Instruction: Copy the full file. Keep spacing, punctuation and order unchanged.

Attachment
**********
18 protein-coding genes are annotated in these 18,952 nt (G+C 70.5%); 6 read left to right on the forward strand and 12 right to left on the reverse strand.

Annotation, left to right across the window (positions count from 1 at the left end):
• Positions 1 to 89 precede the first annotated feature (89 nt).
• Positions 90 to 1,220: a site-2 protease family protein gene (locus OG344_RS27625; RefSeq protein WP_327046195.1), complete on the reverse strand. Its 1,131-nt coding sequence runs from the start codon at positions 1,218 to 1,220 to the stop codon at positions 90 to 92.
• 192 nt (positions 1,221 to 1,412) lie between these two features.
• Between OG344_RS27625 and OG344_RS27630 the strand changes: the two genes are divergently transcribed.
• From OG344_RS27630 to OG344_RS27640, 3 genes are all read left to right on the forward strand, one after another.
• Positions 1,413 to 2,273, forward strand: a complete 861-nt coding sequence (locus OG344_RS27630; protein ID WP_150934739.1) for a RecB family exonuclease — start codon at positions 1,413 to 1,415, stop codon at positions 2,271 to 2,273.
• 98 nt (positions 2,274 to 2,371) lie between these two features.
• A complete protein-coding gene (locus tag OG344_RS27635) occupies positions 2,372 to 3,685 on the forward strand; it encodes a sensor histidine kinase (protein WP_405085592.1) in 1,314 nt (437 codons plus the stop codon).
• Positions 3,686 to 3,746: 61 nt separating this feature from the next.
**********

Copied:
18 protein-coding genes are annotated in these 18,952 nt (G+C 70.5%); 6 read left to right on the forward strand and 12 right to left on the reverse strand.

Annotation, left to right across the window (positions count from 1 at the left end):
• Positions 1 to 89 precede the first annotated feature (89 nt).
• Positions 90 to 1,220: a site-2 protease family protein gene (locus OG344_RS27625; RefSeq protein WP_327046195.1), complete on the reverse strand. Its 1,131-nt coding sequence runs from the start codon at positions 1,218 to 1,220 to the stop codon at positions 90 to 92.
• 192 nt (positions 1,221 to 1,412) lie between these two features.
• Between OG344_RS27625 and OG344_RS27630 the strand changes: the two genes are divergently transcribed.
• From OG344_RS27630 to OG344_RS27640, 3 genes are all read left to right on the forward strand, one after another.
• Positions 1,413 to 2,273, forward strand: a complete 861-nt coding sequence (locus OG344_RS27630; protein ID WP_150934739.1) for a RecB family exonuclease — start codon at positions 1,413 to 1,415, stop codon at positions 2,271 to 2,273.
• 98 nt (positions 2,274 to 2,371) lie between these two features.
• A complete protein-coding gene (locus tag OG344_RS27635) occupies positions 2,372 to 3,685 on the forward strand; it encodes a sensor histidine kinase (protein WP_405085592.1) in 1,314 nt (437 codons plus the stop codon).
• Positions 3,686 to 3,746: 61 nt separating this feature from the next.